Date of Award

2008

Publication Type

Master Thesis

Degree Name

M.A.Sc.

Department

Electrical and Computer Engineering

First Advisor

Narayan Kar

Keywords

Applied sciences

Rights

info:eu-repo/semantics/openAccess

Creative Commons License

Creative Commons Attribution-Noncommercial-No Derivative Works 4.0 License
This work is licensed under a Creative Commons Attribution-Noncommercial-No Derivative Works 4.0 License.

Abstract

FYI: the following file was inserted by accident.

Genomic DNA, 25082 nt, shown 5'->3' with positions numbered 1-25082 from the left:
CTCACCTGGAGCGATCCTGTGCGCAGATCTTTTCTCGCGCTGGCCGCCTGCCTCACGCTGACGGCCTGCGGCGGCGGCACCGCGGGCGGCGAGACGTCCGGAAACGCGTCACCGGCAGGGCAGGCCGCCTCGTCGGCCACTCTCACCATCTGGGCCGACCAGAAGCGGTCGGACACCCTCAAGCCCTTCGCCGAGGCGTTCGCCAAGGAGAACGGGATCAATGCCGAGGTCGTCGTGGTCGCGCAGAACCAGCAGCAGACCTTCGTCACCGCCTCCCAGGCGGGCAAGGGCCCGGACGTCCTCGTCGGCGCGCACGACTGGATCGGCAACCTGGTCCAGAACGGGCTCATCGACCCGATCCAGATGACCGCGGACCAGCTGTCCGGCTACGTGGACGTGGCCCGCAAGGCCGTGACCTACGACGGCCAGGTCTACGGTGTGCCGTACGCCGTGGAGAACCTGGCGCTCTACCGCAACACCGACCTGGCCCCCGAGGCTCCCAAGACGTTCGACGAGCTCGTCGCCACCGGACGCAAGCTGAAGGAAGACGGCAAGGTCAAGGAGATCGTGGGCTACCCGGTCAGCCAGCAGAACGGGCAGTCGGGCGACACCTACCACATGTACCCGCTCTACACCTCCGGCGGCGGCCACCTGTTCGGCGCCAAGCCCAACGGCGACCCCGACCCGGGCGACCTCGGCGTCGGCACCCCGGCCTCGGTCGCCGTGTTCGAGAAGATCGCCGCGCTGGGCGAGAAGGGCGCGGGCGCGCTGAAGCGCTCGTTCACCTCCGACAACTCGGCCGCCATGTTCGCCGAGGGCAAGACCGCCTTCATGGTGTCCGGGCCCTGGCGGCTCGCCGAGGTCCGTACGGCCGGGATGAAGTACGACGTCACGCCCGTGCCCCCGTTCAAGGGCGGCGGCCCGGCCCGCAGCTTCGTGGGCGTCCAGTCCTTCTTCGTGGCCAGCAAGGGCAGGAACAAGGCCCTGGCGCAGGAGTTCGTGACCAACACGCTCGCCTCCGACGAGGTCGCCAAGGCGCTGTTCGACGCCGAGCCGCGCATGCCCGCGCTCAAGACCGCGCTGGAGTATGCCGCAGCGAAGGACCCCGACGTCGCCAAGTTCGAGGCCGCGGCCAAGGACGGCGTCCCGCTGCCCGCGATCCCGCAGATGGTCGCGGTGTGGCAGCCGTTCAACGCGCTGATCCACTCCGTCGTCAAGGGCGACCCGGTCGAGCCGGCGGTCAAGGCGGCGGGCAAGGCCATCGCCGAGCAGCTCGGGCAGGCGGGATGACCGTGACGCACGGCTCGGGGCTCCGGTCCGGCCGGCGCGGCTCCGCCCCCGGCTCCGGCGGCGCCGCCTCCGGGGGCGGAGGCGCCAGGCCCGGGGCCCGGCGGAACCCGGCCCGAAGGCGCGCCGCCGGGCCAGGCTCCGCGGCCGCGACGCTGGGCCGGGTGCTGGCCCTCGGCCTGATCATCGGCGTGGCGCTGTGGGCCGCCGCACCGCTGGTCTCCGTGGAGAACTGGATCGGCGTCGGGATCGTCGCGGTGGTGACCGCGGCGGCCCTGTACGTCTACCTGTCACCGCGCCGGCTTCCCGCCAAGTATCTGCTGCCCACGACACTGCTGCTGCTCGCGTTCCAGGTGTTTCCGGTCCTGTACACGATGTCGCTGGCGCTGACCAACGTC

Wind energy is the one of the most abundantly available forms of renewable energy, and has emerged as a viable alternative to conventional non-renewable energy sources. The wind electrical generation system is the most competitive of all the environmentally clean and safe renewable energy sources. Electricity derived from wind power provides an alternative to conventional generation that could be used to achieve substantial reductions in fossil fuel use and industrial effluents like carbon dioxide. Current utilization of renewable energy systems in the form of wind, small hydro and bio-gas has led to the massive use of grid-connected and self-excited induction generators (SEIG). Besides being commonly used as drives in the industry, three-phase induction machines have earned much attention as wind generators because of the qualities such as ruggedness, fault tolerance and constructional simplicity, and constitute the biggest sector in the present wind power industry. This thesis consists of theory and background of self-excited induction generators (SEIGs), their dynamic and mathematical modeling, development of a laboratory experimental set-up, development of a thermal model and computational and experimental results of thermal modeling and aluminum-rotor and copper-rotor SEIGs and comparative analysis between the two kinds of SEIGs.

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